By pushing out Mr. Hariri, analysts said, Saudi Arabia could deny Hezbollah a credible Sunni governing partner — an attempt to isolate it and deny it the fig leaf of a national unity government.

      “They concluded that Hariri was serving as more of a cover for Iranian and Hezbollah influence than as a counterweight to them,” said Rob Malley, a former special Middle East adviser to President Barack Obama and the vice president of the International Crisis Group.

      Yet the resignation also shows how few options Iran’s opponents have. Without Mr. Hariri in power, the United States and Saudi Arabia lose their main partner in the Lebanese government.

      Across the political spectrum, analysts and officials said the resignation ushered in new dangers. If the next government is more pro-Hezbollah, they said, that could lead to devastating sanctions. It could even increase the chances of a new war with Israel, which would see added justification for its argument that there is little distinction between Hezbollah and the Lebanese state.

      Mr. Hariri even raised the specter of internal violence. [si jamais des attentats contre le camp du 14 mars reprennent on aura été averti] He compared the atmosphere in Lebanon now to the days before the 2005 assassination of his father, former Prime Minister Rafik Hariri, saying he believed his own life was in danger. “I sensed what’s being woven in secret to target my life,” he said.

      Mr. Hariri’s father was killed when his motorcade was bombed on Beirut’s seafront. Several Hezbollah members are being tried in absentia in a special United Nations-backed tribunal in The Hague, although the militant group has denied involvement in the assassination.

      [...]

      Mr. Hariri headed a 30-member national unity cabinet that was crafted to protect the country from any spillover from the multisided war in neighboring Syria, where Iran backed the government and Saudi Arabia backed the insurgents.

      That mission has largely been successful , even though Hezbollah has sided with the Syrian government, Lebanese Sunni militants have joined insurgents there, and well over one million refugees flooded this small Mediterranean country.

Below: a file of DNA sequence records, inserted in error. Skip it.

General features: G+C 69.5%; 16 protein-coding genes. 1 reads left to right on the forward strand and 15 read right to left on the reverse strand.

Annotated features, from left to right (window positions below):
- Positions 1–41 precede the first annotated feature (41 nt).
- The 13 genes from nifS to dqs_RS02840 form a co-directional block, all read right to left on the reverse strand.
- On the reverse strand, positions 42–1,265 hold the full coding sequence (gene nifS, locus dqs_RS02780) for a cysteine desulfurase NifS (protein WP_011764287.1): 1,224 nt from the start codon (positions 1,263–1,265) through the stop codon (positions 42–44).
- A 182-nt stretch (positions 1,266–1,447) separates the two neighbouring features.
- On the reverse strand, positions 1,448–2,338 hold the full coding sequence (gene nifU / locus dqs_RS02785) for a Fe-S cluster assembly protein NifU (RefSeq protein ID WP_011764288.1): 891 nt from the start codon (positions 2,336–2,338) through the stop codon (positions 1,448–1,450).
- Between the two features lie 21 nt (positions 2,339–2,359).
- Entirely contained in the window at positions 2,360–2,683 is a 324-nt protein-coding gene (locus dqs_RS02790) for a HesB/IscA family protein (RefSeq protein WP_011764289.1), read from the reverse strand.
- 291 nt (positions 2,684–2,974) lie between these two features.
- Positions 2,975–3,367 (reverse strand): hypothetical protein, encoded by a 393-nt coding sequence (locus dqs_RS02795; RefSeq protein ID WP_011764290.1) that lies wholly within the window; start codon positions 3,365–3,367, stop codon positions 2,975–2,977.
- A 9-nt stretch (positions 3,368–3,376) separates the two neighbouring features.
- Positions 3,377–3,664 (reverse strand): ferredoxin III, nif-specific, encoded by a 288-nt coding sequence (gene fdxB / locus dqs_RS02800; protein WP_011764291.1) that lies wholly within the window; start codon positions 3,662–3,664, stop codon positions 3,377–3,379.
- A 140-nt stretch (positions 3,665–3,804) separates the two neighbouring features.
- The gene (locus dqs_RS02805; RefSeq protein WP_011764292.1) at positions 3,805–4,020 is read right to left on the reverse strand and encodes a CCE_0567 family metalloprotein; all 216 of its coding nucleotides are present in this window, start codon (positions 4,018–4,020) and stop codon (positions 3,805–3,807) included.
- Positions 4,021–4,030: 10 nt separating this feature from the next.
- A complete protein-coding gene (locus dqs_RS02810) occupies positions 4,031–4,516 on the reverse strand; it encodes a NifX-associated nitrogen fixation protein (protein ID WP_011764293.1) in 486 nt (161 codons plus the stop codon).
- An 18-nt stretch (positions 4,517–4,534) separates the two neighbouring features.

In Lebanon’s political system, power is divided between a prime minister, who must be Sunni; a president, who must be Maronite Christian; and a speaker of Parliament, who must be Shiite.

      The exercise of real power in the country is a more complicated affair of alliances, rivalries and division of spoils between the leaders of sectarian groups, including former warlords from Lebanon’s civil war.

      Hezbollah, which rose to prominence fighting the Israeli occupation of south Lebanon, is the strongest because of its powerful militia, which can act independently of the state and in recent years has served as an expeditionary force across Syria.

      In recent years Lebanon’s rival blocs have essentially agreed to confine their fight to Syria. But tensions between Saudi Arabia and Iran have only increased.

      In addition to Hezbollah’s decisive role in helping President Bashar al-Assad of Syria hold on to power, Iran has supported several militias in Iraq that have managed to defeat Islamic State forces in that country and remain a fighting force.

      Iranian leaders say their interference is needed to stop terrorism, and to create a security zone for their country. The country’s influence started to rise after the withdrawal of American troops from Iraq in 2011, leaving behind an incomplete army and a pro-Iranian government.

      Iran’s filling of the vacuum created by the departure of the United States military has been an extremely worrying development for Saudi Arabia and some other Arab states, who have seen their efforts to fight proxy wars with Iran largely fail.

      And now that the Syrian war seems to be entering a new phase, with Mr. Assad still ruling a devastated country, there are fears that tensions that had been pushed to the back burner — inside Lebanon, between Hezbollah and Israel, and elsewhere — could re-emerge.

      The United States has stepped up sanctions on Hezbollah in recent weeks after President Trump criticized Iran and the landmark nuclear deal it reached under Mr. Obama.

      “It signals a new phase of escalation,” said Ali Rizk, a pro-Hezbollah Lebanese analyst, adding that the imminent defeat of Islamic State by the United States would put new pressure on what it sees as Shiite extremists. “Lebanon is in for a hard time,” Mr. Rizk said.

      The resignation brought sharp words from Israel and Iran. Bahram Ghasemi, a spokesman for Iran’s foreign ministry, said Mr. Hariri’s speech was driven by a Saudi, American and Israeli effort aimed at “creating tension in Lebanon and the region.”